Monetary Policy and Economic Outcomes

The Effect of Monetary Policy on Interest Rates

Consider the market for loanable bank funds in Figure. The original equilibrium (E0) occurs at an 8% interest rate and a quantity of funds loaned and borrowed of $10 billion. An expansionary monetary policy will shift the supply of loanable funds to the right from the original supply curve (S0) to S1, leading to an equilibrium (E1) with a lower 6% interest rate and a quantity $14 billion in loaned funds. Conversely, a contractionary monetary policy will shift the supply of loanable funds to the left from the original supply curve (S0) to S2, leading to an equilibrium (E2) with a higher 10% interest rate and a quantity of $8 billion in loaned funds.

This graph shows how monetary policy shifts the supply of loanable funds.
Monetary Policy and Interest Rates The original equilibrium occurs at E0. An expansionary monetary policy will shift the supply of loanable funds to the right from the original supply curve (S0) to the new supply curve (S1) and to a new equilibrium of E1, reducing the interest rate from 8% to 6%. A contractionary monetary policy will shift the supply of loanable funds to the left from the original supply curve (S0) to the new supply (S2), and raise the interest rate from 8% to 10%.

How does a central bank “raise” interest rates? When describing the central bank's monetary policy actions, it is common to hear that the central bank “raised interest rates” or “lowered interest rates.” We need to be clear about this: more precisely, through open market operations the central bank changes bank reserves in a way which affects the supply curve of loanable funds. As a result, Figure shows that interest rates change. If they do not meet the Fed’s target, the Fed can supply more or less reserves until interest rates do.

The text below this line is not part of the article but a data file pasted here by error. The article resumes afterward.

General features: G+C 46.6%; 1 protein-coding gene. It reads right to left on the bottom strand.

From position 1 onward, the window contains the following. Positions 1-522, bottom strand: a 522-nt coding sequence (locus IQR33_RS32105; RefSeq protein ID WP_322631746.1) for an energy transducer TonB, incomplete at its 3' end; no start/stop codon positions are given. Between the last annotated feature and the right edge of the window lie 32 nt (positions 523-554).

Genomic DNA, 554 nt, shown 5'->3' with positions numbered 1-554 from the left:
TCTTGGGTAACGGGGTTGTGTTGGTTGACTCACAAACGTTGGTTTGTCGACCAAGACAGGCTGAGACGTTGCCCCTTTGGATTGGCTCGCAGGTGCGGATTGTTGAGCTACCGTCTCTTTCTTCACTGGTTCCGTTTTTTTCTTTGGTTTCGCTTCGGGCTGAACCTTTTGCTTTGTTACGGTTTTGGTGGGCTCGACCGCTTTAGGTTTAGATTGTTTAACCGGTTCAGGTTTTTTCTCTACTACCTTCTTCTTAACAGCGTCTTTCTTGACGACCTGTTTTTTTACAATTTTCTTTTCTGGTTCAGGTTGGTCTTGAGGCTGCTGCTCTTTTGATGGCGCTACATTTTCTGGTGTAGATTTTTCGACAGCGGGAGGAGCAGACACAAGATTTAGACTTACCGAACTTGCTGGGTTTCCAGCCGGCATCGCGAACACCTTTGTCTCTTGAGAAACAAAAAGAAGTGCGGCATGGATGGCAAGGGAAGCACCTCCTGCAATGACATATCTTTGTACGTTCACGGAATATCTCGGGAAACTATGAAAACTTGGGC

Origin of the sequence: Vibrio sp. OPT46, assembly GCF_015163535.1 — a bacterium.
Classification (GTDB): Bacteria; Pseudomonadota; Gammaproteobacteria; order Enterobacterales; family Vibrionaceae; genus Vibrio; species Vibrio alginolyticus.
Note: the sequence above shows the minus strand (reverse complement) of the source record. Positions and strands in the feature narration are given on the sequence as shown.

Recall that the specific interest rate the Fed targets is the federal funds rate. The Federal Reserve has, since 1995, established its target federal funds rate in advance of any open market operations.

Of course, financial markets display a wide range of interest rates, representing borrowers with different risk premiums and loans that they must repay over different periods of time. In general, when the federal funds rate drops substantially, other interest rates drop, too, and when the federal funds rate rises, other interest rates rise. However, a fall or rise of one percentage point in the federal funds rate—which remember is for borrowing overnight—will typically have an effect of less than one percentage point on a 30-year loan to purchase a house or a three-year loan to purchase a car. Monetary policy can push the entire spectrum of interest rates higher or lower, but the forces of supply and demand in those specific markets for lending and borrowing set the specific interest rates.